Showing posts with label Alberta. Show all posts
Showing posts with label Alberta. Show all posts

Monday, September 29, 2014

Canadian Week in Review - 29 September 2014



I have come across the following Canadian websites, social media items, and newspaper articles this past week that were of interest to me, and I thought you might be interested in them, too.

History Week in Canada


In 1780, Benedict Arnold escaped one day after his treason came to light in what was to become the United States. Arnold, a major-general, and commander of the American Fort West Point, had planned to surrender the fort to the British. He became a colonel in the British army, and later lived in Saint John, New Brunswick. He then returned to England, where he died in 1801.

===================================================
In 1962, the "Garden of the Provinces" in Ottawa was opened by Prime Minister John Diefenbaker.

To read more about this park, that is opposite the Library and Archives Canada, go to http://en.wikipedia.org/wiki/Garden_of_the_Provinces_and_Territories
===================================================


Social Media


(Blog) The Recipe Project
http://recipes.hypotheses.org/4378
Valarie J. Korinek is the author of this blog, and a Professor of Canadian History at the University of Saskatchewan.

Nova Scotia

Delegates visit area for N.S. Heritage Conference
http://www.ngnews.ca/News/Local/2014-09-23/article-3879913/Delegates-visit-area-for-N.S.-Heritage-Conference/1
Pictou County, Nova Scotia hosted the Nova Scotia Heritage Conference.

History-Ed Coleman: First World War humour in Hansford’s stories
http://www.novanewsnow.com/Opinion/Columnists/2014-09-21/article-3875711/History-Ed-Coleman%3A-First-World-War-humour-in-Hansford%26rsquo%3Bs-stories/1
Born in 1899, the former Wolfville barber, Cecil Hansford, was 16 when he joined the Canadian Army to fight in the First World War.

Lighthouse mural by Yarmouth artist an attraction for Nova Scotia visitors
http://www.kingscountynews.ca/News/Local/2014-09-23/article-3878832/Lighthouse-mural-by-Yarmouth-artist-an-attraction-for-Nova-Scotia-visitors/1
A Yarmouth artist has painted a mural of 144 Nova Scotia lighthouses that will meet everybody who takes the ferry from Maine to this Nova Scotian town.

New Brunswick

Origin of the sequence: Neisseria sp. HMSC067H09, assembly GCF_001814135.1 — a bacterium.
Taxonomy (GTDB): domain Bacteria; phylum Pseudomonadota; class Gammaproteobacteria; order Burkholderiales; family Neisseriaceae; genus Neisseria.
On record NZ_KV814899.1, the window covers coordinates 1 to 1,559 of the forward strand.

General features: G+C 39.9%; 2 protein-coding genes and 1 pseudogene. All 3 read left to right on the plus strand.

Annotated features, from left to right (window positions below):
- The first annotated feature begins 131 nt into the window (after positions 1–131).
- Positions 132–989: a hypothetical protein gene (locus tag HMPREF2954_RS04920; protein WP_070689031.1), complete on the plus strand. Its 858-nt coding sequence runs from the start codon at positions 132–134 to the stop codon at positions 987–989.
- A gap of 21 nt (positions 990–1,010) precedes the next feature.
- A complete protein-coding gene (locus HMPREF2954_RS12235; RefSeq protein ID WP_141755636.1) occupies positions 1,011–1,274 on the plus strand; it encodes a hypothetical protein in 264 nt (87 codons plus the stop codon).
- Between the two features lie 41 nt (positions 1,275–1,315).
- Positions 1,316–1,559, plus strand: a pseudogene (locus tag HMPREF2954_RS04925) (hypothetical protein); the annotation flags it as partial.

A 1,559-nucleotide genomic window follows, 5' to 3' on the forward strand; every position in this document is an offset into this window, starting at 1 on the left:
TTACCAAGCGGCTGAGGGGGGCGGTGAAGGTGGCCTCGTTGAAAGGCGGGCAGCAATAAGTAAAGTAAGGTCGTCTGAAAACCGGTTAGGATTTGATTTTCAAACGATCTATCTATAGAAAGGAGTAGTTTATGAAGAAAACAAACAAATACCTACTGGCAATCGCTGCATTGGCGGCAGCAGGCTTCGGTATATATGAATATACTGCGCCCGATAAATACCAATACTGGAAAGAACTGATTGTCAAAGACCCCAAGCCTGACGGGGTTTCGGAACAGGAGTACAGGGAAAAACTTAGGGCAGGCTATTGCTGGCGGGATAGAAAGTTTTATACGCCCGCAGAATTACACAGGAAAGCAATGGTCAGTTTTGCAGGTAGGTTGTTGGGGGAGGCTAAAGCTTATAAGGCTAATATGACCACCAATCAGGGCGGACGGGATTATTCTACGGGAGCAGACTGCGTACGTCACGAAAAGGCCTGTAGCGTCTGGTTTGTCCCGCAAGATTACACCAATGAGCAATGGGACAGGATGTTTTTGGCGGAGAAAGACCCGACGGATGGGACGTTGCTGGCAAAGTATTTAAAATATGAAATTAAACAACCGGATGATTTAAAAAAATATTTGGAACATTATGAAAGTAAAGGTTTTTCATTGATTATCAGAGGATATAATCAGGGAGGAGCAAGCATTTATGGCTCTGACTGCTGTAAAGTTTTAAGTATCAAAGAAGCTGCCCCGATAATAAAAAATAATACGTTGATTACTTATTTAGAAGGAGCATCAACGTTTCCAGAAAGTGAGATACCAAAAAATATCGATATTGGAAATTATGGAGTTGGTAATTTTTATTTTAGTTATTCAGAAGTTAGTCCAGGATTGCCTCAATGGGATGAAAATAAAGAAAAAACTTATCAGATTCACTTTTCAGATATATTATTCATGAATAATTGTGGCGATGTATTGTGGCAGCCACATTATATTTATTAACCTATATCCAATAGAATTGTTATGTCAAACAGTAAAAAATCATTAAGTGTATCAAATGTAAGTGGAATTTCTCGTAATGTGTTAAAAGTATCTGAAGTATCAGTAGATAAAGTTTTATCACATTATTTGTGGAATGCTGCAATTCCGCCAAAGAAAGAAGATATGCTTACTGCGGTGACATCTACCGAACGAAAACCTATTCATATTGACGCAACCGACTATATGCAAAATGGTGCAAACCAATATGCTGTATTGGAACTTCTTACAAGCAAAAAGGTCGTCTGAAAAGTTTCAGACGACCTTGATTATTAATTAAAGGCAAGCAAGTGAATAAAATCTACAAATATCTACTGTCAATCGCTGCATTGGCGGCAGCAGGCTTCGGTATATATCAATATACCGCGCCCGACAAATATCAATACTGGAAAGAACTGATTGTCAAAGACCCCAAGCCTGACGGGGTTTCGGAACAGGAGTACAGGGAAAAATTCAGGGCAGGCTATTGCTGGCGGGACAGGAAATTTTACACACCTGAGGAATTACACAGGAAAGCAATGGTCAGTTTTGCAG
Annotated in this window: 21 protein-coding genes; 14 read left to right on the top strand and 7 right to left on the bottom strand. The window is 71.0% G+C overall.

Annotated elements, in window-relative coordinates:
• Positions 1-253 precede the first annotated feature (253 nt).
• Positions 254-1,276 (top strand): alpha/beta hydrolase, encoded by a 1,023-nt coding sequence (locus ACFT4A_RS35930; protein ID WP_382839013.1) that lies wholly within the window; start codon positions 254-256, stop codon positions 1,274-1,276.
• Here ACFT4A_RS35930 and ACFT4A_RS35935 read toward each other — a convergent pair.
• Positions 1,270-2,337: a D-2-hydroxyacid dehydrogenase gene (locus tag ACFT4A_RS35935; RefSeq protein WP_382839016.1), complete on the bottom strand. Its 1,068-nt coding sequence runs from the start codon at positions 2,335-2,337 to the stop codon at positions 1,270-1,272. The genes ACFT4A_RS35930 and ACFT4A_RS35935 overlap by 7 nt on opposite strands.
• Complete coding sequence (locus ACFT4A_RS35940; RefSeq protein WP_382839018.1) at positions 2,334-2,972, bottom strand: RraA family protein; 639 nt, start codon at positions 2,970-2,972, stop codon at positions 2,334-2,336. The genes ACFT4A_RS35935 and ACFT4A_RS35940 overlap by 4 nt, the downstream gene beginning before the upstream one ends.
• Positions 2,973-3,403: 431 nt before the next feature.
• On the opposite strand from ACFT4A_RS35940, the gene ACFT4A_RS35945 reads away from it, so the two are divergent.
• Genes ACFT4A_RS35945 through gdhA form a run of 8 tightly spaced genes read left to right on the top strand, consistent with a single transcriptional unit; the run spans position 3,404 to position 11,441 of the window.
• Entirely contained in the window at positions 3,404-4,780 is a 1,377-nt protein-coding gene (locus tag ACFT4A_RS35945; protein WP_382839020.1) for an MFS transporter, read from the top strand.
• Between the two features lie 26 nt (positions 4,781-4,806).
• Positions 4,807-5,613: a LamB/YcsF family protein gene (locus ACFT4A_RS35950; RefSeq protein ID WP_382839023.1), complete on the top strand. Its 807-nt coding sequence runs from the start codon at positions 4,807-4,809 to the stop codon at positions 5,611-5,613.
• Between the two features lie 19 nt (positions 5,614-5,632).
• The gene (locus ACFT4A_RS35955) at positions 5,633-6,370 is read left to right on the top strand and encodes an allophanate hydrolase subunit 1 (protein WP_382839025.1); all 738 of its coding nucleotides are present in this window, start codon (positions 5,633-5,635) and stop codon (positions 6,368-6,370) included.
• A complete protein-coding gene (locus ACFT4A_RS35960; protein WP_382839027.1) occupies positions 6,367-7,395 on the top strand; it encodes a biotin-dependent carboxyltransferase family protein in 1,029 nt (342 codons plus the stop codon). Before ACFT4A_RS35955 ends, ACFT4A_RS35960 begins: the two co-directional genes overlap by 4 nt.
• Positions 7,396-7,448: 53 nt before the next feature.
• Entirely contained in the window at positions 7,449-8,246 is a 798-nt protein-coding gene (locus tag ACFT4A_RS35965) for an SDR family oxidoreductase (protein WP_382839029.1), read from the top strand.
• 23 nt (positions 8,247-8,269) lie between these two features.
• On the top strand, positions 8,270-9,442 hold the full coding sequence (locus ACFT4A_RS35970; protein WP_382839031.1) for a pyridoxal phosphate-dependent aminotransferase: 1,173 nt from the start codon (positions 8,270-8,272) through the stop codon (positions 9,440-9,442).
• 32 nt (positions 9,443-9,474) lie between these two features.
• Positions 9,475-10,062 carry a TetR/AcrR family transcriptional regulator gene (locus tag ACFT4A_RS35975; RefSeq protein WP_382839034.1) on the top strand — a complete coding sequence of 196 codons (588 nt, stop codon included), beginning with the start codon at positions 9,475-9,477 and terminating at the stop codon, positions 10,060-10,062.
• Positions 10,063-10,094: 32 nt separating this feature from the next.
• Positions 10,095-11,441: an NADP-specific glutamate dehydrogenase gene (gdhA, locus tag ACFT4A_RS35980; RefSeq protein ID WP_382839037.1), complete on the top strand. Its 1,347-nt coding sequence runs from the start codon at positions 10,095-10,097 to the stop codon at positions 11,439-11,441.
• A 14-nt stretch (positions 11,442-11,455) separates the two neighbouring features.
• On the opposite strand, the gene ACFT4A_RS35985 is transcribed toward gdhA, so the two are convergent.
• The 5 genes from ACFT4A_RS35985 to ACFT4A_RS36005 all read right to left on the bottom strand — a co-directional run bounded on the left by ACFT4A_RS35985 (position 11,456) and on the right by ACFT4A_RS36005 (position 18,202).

N.B.’s 104th finally gets its due
http://thechronicleherald.ca/books/1239446-nb-s-104th-finally-gets-its-due
Regiment’s War of 1812 efforts shown to be more than a footnote.

Quebec

The Treaty of Paris is in town
http://www.lifeinquebec.com/the-treaty-of-paris-is-in-town-10088/
Quebec City (Quebec) 23 September, 2014 – The Treaty of Paris ended the Seven Years’ War between France Britain and Spain. The actual treaty, that was signed on February 10, 1763, is on display at the Musée de la Civilisation starting today, September 23 until October 2nd.

Ontario

Excerpt #6 – The First World War: Excerpts from the diary of Woodman Leonard
http://www.ottawasun.com/2014/09/25/the-first-world-war-excerpts-from-the-diary-of-woodman-leonard
For links to the other installments, visit last week's CWR post at -
http://genealogycanada.blogspot.com/2014/09/canadian-week-in-review-22-september.html

Canadian government joins 11th-hour search for John A. Macdonald’s precise birthplace
http://o.canada.com/news/canadian-government-joins-11th-hour-search-for-john-a-macdonalds-precise-birthplace
Barely 100 days before planned celebrations to mark the bicentennial of Sir John A. Macdonald’s birth in Glasgow, Scotland, the Canadian government has joined in an 11th-hour search for the precise birthplace of the country’s founding prime minister.

Science and Technology museum closed until 2015
http://www.ottawasun.com/2014/09/23/science-and-tech-museum-closed-until-2015
The Canada Science and Technology Museum will remain close until at least January 2015 because of mould.

Health unit looks back at its history
http://www.northernlife.ca/news/localNews/2014/09/22-sdhu-history-sudbury.aspx
A painstaking account of Sudbury's environmental history, going back to 1883, when Sudbury was only a Canadian Pacific Railway Outpost.

Here are the details on the RCAF’s new uniforms and ranks
http://ottawacitizen.com/news/national/defence-watch/here-are-the-details-on-the-rcafs-new-uniforms-and-ranks
The Royal Canadian Air Force’s (RCAF) new uniform respects the contributions and sacrifices of airmen and airwomen who served – and continue to serve – with pride and professionalism.

Afghanistan added to Tillsonburg's cenotaph, dedication ceremony planned Oct. 7